There is a wonderful anthology of short stories coming our way at the end of the year, and I am not only saying this because I had the privilege of co-editing it (with the multi-talented Nick Mulgrew): Water: New Short Fiction from Africa, curated by Short Story Day Africa.
Life should be about all those half-full glasses, and this particular one is overflowing with talent and inspiration. The great thing about most short fiction anthologies is that they give you samples of writers’ work which can lead to amazing discoveries. Most of the contributors to Water were new to me, but all of them, without exception, will remain on my radar of literary interests and I will follow their careers with anticipation.
I think that if you can read a short story a few times (which I had to do for all the stories in the collection) and can still enjoy it, discovering new aspects with each turn and deepening your appreciation, then it has to mean something. Next week, I will proofread all of them one more time before the anthology goes into print, and I do not dread the task at all, but actually can’t wait.
Short Story Day Africa has been doing incredible work since it came into being, offering a space for African authors to express their desires about the African story (as writers and as readers), connecting, inspiring, developing ideas, celebrating a genre that is without equals. A good short story is a good short story, and despite all the rumours that nobody writes, publishes, or reads it, the short story will survive and thrive, because many of us LOVE to write short stories, and we LOVE to read them! It’s all very simple, actually.
All of the contributors to the anthology are good writers and I salute them! When I single out only a few in what I am about to say, it is not because of favouritism, but because I feel that I am only at the beginning of a journey which Water is taking me on.
Efemia Chela: Every time she publishes a story, its exquisiteness astounds me. I know three. All three belong to the best of the best I have ever read. This is someone with a talent so precious that it should be cherished and nourished, so that it can grow strong roots in our literary community. One day, Chela might tower over it like one of those majestic baobabs which grace the African landscape.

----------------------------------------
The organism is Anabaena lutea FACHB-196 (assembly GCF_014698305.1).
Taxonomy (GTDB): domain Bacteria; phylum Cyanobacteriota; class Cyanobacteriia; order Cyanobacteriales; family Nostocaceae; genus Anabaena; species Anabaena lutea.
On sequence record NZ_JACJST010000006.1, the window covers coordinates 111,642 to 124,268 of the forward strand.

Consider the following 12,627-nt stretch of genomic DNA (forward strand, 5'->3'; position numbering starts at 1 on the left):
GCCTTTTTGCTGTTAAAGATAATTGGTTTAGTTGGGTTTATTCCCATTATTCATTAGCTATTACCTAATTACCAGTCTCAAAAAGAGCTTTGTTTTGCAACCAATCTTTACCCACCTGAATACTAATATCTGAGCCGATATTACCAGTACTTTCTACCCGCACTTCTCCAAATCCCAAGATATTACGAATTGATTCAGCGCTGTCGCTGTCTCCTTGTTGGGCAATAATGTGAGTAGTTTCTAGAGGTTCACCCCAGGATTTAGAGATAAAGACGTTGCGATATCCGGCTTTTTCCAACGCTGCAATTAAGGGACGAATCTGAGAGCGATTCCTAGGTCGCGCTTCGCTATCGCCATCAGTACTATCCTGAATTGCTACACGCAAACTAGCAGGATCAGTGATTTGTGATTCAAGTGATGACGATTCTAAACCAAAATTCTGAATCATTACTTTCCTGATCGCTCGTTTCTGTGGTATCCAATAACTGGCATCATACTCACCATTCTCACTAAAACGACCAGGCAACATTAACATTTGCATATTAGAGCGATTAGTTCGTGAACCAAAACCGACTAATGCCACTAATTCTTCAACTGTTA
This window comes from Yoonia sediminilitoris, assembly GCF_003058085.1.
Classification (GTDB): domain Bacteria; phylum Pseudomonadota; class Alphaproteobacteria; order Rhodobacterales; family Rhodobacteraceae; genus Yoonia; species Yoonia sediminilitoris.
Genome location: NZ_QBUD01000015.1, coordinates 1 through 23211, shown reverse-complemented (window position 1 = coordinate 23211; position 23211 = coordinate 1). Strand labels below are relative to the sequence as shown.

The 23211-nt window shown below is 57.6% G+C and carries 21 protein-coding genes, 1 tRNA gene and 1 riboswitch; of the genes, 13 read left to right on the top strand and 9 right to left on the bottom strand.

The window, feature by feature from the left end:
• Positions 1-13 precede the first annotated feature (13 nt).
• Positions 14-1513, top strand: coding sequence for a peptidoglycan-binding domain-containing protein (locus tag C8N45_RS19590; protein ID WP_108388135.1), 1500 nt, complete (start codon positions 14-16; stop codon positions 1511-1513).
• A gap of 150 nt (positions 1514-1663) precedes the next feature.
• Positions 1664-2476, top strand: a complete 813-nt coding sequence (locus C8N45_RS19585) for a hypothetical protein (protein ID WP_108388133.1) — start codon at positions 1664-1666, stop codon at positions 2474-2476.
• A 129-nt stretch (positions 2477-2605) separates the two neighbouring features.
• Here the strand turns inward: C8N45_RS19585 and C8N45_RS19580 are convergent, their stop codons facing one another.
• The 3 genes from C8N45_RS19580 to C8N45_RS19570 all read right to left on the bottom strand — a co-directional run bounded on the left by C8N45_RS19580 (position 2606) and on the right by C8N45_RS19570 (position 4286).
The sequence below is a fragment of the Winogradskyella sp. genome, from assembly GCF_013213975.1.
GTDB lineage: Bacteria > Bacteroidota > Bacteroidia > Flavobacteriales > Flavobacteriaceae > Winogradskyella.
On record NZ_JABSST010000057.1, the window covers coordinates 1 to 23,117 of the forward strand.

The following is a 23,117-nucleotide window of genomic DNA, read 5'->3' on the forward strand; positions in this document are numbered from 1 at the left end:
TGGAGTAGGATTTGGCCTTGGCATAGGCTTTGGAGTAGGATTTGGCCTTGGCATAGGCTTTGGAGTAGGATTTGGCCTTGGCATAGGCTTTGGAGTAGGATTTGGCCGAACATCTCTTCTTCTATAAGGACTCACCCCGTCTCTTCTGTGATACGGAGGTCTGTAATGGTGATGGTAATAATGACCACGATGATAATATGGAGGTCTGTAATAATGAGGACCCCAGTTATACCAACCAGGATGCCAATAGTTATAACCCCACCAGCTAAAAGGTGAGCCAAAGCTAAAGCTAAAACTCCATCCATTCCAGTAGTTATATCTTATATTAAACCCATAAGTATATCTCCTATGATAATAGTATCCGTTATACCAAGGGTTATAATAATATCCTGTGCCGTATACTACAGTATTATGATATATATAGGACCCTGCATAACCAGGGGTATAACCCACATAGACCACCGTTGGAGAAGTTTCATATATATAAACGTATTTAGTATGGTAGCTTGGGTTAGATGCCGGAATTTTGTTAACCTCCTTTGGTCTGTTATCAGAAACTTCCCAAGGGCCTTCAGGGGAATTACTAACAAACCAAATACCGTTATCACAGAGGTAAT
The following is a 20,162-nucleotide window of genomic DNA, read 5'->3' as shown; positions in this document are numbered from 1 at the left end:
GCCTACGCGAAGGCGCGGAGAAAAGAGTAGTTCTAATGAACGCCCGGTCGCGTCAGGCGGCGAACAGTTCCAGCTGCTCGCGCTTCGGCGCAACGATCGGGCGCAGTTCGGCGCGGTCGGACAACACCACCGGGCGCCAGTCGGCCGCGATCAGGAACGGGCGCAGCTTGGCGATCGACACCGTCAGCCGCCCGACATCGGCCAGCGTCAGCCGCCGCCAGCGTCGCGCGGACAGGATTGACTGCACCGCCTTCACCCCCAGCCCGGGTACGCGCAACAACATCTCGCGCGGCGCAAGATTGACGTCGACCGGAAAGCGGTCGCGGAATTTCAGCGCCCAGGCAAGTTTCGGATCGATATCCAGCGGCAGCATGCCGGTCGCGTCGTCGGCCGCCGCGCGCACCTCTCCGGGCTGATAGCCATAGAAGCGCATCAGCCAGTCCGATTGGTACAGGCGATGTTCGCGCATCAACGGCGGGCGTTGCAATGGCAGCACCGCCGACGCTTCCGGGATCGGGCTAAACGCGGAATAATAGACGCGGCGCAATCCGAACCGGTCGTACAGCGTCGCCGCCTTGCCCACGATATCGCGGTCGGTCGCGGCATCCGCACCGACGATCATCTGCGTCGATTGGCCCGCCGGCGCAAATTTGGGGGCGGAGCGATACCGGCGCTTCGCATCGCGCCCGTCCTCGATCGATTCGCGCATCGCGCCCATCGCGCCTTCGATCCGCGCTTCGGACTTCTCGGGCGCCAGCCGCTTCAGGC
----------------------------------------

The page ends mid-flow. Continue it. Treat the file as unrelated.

Alex Latimer: His story in the anthology is bizarre, to say the least, but it speaks about grief in a way that has touched me deeply. Its handling of the emotion is so subtle and so beautiful, it will stay with me for a very long time. As will Alexis Teyie‘s story about the most unbearable of losses. When you get to the last line, it literally knocks you off your feet.
Megan Ross: After reading her story, I cannot wait to get my hands on the novel she is writing at the moment. May the muse be good to her.
Mark Winkler: He has already published two novels which I might not have looked at, hadn’t I fallen in love with his story in Water. I am nearly finished with his latest, Wasted, published earlier this year (the sense of humour and the unusual, totally unpredictable, plot!), and I will read the first, An Exceptionally Simple Theory (of Absolutely Everything) (2013), as soon as I can.
And then there is Dayo Ntwari: His story is exceptional as a story, but the world and the characters he creates in it are so fascinating that one feels there could be more to them than just this one incarnation. I would love to get to know them and the scary futuristic-mythical place they live in (which is such an astute reflection of our own times) better. Any literary agents out there looking for fantasy/speculative fiction/SF from Africa? Look no more. Just saying.
I can’t wait for readers to dive into Water and discover these treasure among twenty-one excellent stories. And I promise to report more on the journey these waters are taking me on.